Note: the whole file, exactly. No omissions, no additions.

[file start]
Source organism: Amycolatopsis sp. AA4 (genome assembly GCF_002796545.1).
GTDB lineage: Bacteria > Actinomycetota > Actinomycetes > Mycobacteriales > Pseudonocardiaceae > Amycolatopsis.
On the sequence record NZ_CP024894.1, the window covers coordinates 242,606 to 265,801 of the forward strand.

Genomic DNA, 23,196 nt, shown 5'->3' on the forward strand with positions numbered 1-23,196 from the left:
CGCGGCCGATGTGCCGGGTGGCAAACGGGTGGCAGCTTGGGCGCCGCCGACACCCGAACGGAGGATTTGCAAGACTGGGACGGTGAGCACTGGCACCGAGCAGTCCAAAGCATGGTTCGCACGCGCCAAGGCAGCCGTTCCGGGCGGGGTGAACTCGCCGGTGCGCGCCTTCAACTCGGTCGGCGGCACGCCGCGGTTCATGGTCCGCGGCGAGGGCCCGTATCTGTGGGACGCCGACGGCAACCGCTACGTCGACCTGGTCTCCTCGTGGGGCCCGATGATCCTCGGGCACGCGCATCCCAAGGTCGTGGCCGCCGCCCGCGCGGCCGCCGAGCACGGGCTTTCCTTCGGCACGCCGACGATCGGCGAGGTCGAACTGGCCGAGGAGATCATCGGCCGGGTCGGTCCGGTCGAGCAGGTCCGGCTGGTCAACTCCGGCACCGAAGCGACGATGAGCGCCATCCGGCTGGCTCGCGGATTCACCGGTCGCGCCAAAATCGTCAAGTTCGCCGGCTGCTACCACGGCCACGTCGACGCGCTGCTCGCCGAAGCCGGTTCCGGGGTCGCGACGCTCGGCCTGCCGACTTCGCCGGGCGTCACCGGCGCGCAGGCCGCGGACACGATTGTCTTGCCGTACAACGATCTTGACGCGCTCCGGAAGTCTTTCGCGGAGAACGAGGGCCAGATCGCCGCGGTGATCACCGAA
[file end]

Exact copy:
Source organism: Amycolatopsis sp. AA4 (genome assembly GCF_002796545.1).
GTDB lineage: Bacteria > Actinomycetota > Actinomycetes > Mycobacteriales > Pseudonocardiaceae > Amycolatopsis.
On the sequence record NZ_CP024894.1, the window covers coordinates 242,606 to 265,801 of the forward strand.

Genomic DNA, 23,196 nt, shown 5'->3' on the forward strand with positions numbered 1-23,196 from the left:
CGCGGCCGATGTGCCGGGTGGCAAACGGGTGGCAGCTTGGGCGCCGCCGACACCCGAACGGAGGATTTGCAAGACTGGGACGGTGAGCACTGGCACCGAGCAGTCCAAAGCATGGTTCGCACGCGCCAAGGCAGCCGTTCCGGGCGGGGTGAACTCGCCGGTGCGCGCCTTCAACTCGGTCGGCGGCACGCCGCGGTTCATGGTCCGCGGCGAGGGCCCGTATCTGTGGGACGCCGACGGCAACCGCTACGTCGACCTGGTCTCCTCGTGGGGCCCGATGATCCTCGGGCACGCGCATCCCAAGGTCGTGGCCGCCGCCCGCGCGGCCGCCGAGCACGGGCTTTCCTTCGGCACGCCGACGATCGGCGAGGTCGAACTGGCCGAGGAGATCATCGGCCGGGTCGGTCCGGTCGAGCAGGTCCGGCTGGTCAACTCCGGCACCGAAGCGACGATGAGCGCCATCCGGCTGGCTCGCGGATTCACCGGTCGCGCCAAAATCGTCAAGTTCGCCGGCTGCTACCACGGCCACGTCGACGCGCTGCTCGCCGAAGCCGGTTCCGGGGTCGCGACGCTCGGCCTGCCGACTTCGCCGGGCGTCACCGGCGCGCAGGCCGCGGACACGATTGTCTTGCCGTACAACGATCTTGACGCGCTCCGGAAGTCTTTCGCGGAGAACGAGGGCCAGATCGCCGCGGTGATCACCGAA